It's fascinating to me how easily conventional wisdom gets a grip on people and won't let go. I wonder if it comes down to an unwillingness to think. I know it's true for me—it's much easier to follow the crowd and copy what other people are doing than to think for myself.
Nowhere is this more evident than the way folks conduct their marketing. One of the most entrenched approaches to marketing is a focus on the company and its products. Afterall, isn't Product the first "P" in the 7 Ps of Marketing?
To be fair, there are many important considerations related to product. Getting clear about the product – the need it addresses and the benefits it provides – is vitally important. But is product-focused marketing appropriate in the current environment?
It’s often helpful to think back to "first principles" when you're considering an appropriate course of action. What is it, exactly, that we're trying to accomplish? Fundamentally, we're trying to influence people. What do we know about what it takes to influence people?
Dr. Robert Cialdini (Influence: The Psychology of Persuasion) is one of the foremost thinkers on this subject and has expounded on the 6 basic principles of influence. MindTools has put together a really useful summary of these principles (including some tips on how to resist influence). The thing I want to point out is that "abundant product information" is nowhere in the list.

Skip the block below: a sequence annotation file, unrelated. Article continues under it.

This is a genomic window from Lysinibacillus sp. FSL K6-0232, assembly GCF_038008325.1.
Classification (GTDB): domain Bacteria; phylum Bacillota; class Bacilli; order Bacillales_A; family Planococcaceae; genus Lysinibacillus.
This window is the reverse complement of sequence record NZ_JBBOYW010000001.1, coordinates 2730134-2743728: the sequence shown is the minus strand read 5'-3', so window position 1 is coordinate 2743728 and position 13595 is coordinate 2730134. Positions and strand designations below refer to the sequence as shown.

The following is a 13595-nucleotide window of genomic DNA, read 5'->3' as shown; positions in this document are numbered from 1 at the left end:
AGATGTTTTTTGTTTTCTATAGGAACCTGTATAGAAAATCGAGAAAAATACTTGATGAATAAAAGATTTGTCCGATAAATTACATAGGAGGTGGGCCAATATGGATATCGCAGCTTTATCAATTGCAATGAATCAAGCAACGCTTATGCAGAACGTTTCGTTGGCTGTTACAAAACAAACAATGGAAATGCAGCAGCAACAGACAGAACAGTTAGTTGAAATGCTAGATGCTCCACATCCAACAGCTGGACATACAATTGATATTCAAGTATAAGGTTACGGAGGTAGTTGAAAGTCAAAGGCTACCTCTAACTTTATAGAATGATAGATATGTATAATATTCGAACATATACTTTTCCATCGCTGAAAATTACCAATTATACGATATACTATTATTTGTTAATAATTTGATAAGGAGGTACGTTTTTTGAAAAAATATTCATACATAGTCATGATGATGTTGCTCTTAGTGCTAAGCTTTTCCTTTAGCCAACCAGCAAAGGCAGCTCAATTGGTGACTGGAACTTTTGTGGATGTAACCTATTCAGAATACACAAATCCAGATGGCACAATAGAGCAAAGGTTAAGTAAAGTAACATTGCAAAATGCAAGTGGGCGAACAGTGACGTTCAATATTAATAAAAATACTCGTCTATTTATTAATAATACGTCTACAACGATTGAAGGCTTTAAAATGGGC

The reason for this is quite simple—information about your product is (or should be) easily obtained and has very little to do with influencing someone to make a purchase decision. Again, product information is important and making it easily accessible is clearly a priority. What I'm saying is that its role in a marketing message is diminishing. It's highly unlikely that your prospects will make a purchase decision based on who provides them with the most or best product information. And yet, this is the conventional wisdom. Everywhere you look, marketers are preoccupied with getting their product information in front of the consumer.
So what's the answer? If product information is not what influences the buying decision, what does? The short answer is 'utility'. Your marketing will take a huge leap forward if all you do is turn your attention to the customer or prospect and set your mind to determining what their needs are and engineering your business to deliver on those requirements. Will that necessitate weaving product information into your message? Of course it will–but changing your focus to what constitutes utility for the customer will change your fortunes dramatically.
In his book “Youtility”, Jay Baer provides many good examples of companies that have taken this approach and reaped the benefits. The three pillars of youtility are 1) self-service information 2) radical transparency and 3) real-time relevancy.
Give some thought “Youtility” — to what extent can your business be characterized by these elements? Do customers and prospects have easy access to an abundance of information that is relevant and timely (from their perspective)? Have you compiled a list of frequently asked questions and have you answered them? Are you holding back on information that could benefit your customers? Tip: give some thought as to whether you're underestimating the value of the insight you have. Are your offers relevant to what your prospects are thinking about right now?